Now, I’m about to summarise a lot of the lead-up to the actual show for two reasons. The first is that I didn’t take decent pictures of some of the stuff that happened because I was too busy doing it and the second reason is, well quite frankly, the show basically was set up on the day and all the social media stuff and design work done before the show didn’t have the impact it aught to have had.
So what have I told you? Have I told you that the students on my graphics course where meant to run a joint exhibition/charity auction? Yes. Have I shown you my designs? Yes. Have I shown you the actual paddle for the auction? Yes. Have I discussed the location? No. So here we go.
The show took place (yes it already happened, and yes you were invited, but not very well) at the back of the coffee shop on the ground floor of the Commercial Road University campus in Aldgate. Students were asked to come up with floor plans first, then an initial name for the show, a simple design aesthetic for branding and other things that we would need. We were split into groups for this and asked to present to the others an hour later.
I was always more comfortable worrying about simple logistics: where do we put the paddles? How do we explain this to the public? How will the auction actually work? So I concentrated on a foolproof plan for the show. As we effectively had no budget, it was about repurposing stuff that was already available on site. Social media contains two of my least favourite words, so I would’t be doing that.
After these initial presentations, the groups were given a week to tighten them up before they would be presented to one of the founders of Fivefootsix, Algy. It turns out Fivefootsix were in the process of clearing out their studio when we arrived. In fact, we ended up presenting our power-points on our tutor’s laptop. It was a good thing this was all so low key, as the presentations weren’t much better at that point, well most of them weren’t one of them was amazing, but never mind that, I have no pictures for you, so I have no proof.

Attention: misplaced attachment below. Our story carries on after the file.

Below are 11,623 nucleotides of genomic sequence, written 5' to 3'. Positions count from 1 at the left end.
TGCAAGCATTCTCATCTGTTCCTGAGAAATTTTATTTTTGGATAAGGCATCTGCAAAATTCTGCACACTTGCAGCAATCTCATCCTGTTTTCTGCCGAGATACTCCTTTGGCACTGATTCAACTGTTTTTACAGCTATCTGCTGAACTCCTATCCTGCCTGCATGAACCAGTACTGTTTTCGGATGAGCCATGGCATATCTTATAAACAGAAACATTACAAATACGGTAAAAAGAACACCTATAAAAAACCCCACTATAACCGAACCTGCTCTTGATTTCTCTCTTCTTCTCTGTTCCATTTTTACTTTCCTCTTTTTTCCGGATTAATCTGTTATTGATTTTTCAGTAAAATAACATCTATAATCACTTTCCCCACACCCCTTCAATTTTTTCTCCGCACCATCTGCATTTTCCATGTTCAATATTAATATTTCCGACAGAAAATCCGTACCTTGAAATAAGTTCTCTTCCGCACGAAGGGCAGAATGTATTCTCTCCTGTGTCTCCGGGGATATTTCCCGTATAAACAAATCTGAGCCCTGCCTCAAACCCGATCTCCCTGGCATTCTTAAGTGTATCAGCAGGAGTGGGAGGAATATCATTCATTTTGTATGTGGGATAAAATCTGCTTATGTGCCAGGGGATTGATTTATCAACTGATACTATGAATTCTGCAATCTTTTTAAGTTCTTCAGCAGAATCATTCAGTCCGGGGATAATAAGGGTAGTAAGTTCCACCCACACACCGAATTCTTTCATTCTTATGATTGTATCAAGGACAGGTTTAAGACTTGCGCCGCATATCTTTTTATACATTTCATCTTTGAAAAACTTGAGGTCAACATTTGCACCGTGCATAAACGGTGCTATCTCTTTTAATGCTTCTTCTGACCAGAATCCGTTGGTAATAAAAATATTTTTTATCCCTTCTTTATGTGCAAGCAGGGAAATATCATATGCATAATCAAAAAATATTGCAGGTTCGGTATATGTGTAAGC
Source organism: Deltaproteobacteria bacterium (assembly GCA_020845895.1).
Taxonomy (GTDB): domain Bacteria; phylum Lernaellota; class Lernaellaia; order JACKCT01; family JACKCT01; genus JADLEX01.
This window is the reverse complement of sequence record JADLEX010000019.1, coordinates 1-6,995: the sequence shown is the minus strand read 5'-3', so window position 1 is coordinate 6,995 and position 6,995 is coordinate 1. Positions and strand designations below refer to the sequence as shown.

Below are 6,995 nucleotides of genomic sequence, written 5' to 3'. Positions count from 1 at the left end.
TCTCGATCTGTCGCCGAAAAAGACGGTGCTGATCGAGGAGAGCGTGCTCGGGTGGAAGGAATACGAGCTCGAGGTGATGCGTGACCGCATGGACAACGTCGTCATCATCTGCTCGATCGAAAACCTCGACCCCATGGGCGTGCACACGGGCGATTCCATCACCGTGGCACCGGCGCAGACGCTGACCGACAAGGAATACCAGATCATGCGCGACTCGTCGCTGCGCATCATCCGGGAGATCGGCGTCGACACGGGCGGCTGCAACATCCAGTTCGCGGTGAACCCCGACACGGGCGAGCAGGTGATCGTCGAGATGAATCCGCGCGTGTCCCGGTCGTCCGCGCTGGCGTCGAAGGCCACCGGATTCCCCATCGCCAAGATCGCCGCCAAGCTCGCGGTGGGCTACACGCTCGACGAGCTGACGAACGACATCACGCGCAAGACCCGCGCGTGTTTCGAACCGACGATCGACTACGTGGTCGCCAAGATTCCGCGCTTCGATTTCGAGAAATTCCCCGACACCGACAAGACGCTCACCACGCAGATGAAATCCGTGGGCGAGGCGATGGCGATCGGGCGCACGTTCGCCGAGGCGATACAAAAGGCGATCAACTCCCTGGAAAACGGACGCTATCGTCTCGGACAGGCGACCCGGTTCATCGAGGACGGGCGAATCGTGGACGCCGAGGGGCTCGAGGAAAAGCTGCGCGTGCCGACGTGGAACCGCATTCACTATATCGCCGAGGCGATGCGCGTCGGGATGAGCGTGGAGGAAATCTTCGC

Algy’s insightful feedback was passed on to the group in our next meeting, roles were assigned from catering to social media and then stuff mostly didn’t happen for a couple of weeks. It turns out that organising anything between over 30 people using Facebook as your main method of communication may be indicative of the general lack of professionalism one may expect from the student body on the run up to Christmas…
And then the show happened. The ‘social media campaign’ if I dare call it that, and the flyers, leaflets and posters that were produced, resulted in perhaps no more than five people showing up who were unaffiliated with our course. That said, the space was full for the entire evening, there was an excellent energy and we did raise a surprising amount of money for charity.